Lincoln – selling for a greater good

Have I got an Amendment for you!

Steven Spielberg’s new film Lincoln is a masterclass is salesmanship. Lincoln’s challenge in persuading Congress to pass the 13th Amendment, which outlawed slavery, was in many ways a sales challenge. Lincoln was faced with many different constituencies and he needed to persuade each of them in different ways.

David Brooks wrote in his NYTimes column this morning that the film illustrates beautifully the challenges and the nobility of politics:

It shows that you can do more good in politics than in any other sphere. You can end slavery, open opportunity and fight poverty. But you can achieve these things only if you are willing to stain your own character in order to serve others — if you are willing to bamboozle, trim, compromise and be slippery and hypocritical.

The challenge of politics lies precisely in the marriage of high vision and low cunning. Spielberg’s “Lincoln” gets this point. The hero has a high moral vision, but he also has the courage to take morally hazardous action in order to make that vision a reality.

To lead his country through a war, to finagle his ideas through Congress, Lincoln feels compelled to ignore court decisions, dole out patronage, play legalistic games, deceive his supporters and accept the fact that every time he addresses one problem he ends up creating others down the road…

Politics is noble because it involves personal compromise for the public good. This is a self-restrained movie that celebrates people who are prudent, self-disciplined, ambitious and tough enough to do that work.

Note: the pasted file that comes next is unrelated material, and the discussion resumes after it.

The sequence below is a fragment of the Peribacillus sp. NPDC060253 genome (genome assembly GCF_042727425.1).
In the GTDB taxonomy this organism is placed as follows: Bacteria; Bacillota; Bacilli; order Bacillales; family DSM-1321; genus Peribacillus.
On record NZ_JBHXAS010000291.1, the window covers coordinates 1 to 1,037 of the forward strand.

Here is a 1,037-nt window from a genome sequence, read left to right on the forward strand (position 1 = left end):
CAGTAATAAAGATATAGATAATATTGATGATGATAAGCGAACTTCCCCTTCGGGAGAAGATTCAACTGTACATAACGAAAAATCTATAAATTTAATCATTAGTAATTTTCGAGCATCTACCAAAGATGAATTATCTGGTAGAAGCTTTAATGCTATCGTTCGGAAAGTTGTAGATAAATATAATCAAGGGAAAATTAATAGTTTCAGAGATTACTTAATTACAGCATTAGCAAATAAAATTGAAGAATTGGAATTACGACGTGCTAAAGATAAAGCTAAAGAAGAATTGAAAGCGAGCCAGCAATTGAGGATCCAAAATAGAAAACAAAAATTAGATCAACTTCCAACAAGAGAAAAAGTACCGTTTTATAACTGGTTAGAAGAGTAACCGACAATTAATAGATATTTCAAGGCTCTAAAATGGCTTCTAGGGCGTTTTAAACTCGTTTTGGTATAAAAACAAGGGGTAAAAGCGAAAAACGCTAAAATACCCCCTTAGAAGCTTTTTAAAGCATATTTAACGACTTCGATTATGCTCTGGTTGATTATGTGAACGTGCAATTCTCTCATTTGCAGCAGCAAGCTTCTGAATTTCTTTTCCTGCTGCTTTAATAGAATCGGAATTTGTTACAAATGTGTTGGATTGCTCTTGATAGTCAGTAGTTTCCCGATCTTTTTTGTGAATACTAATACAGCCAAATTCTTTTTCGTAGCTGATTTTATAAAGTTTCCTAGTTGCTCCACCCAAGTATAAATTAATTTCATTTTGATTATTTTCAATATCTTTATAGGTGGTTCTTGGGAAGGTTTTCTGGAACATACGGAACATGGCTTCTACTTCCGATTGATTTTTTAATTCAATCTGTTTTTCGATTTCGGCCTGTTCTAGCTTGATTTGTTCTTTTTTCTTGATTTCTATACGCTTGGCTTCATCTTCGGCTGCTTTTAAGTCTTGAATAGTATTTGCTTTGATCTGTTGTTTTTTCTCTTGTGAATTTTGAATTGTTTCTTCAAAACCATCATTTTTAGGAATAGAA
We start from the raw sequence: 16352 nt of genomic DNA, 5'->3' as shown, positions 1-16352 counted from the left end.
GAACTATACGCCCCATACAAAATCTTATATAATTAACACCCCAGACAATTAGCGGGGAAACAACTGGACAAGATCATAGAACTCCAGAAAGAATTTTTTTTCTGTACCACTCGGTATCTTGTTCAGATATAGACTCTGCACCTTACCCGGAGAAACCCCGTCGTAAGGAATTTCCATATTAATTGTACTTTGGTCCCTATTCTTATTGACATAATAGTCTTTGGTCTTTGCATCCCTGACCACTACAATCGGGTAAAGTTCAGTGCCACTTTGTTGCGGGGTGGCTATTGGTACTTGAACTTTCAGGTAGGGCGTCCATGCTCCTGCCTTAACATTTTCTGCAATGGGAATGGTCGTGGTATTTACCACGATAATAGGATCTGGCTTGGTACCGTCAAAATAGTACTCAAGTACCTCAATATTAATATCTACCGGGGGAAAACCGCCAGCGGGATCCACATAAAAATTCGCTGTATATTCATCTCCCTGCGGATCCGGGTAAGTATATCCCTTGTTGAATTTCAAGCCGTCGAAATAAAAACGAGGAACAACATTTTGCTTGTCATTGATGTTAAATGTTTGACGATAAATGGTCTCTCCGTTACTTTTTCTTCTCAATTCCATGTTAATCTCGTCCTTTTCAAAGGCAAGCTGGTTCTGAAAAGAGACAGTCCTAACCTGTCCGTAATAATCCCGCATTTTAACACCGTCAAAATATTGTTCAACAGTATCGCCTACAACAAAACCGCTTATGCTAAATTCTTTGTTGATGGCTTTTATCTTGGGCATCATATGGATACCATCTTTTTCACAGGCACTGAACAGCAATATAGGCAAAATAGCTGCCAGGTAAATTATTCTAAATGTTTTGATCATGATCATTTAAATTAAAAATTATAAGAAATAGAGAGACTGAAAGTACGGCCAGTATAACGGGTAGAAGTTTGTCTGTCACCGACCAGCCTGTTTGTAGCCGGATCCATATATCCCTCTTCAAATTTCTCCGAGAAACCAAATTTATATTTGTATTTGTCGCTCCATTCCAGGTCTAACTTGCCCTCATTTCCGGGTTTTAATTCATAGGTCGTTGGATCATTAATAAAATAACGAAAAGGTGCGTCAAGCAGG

The political operatives Lincoln hires must pay acute attention to the individual congressmen in order to figure out which can be appealed to through the heart and which through the wallet.

Lincoln plays each potential convert like a musical instrument, appealing to one man’s sense of idealism, another’s fraternal loyalty. His toughest job is to get the true believers on his own side to suppress themselves, to say things they don’t believe in order not to offend the waverers who are needed to get the amendment passed.

This is one of the central messages of my book The Art of the Sale. The ability to sell well, when harnessed to a higher purpose, is one of the greatest talents any individual can nurture or possess. Methods which might seem sleazy if used to sell debased products or services can achieve wondrous ends if put in the right hands for the right purpose. Great achievements in politics, culture, religion and business almost always involve a great sale.


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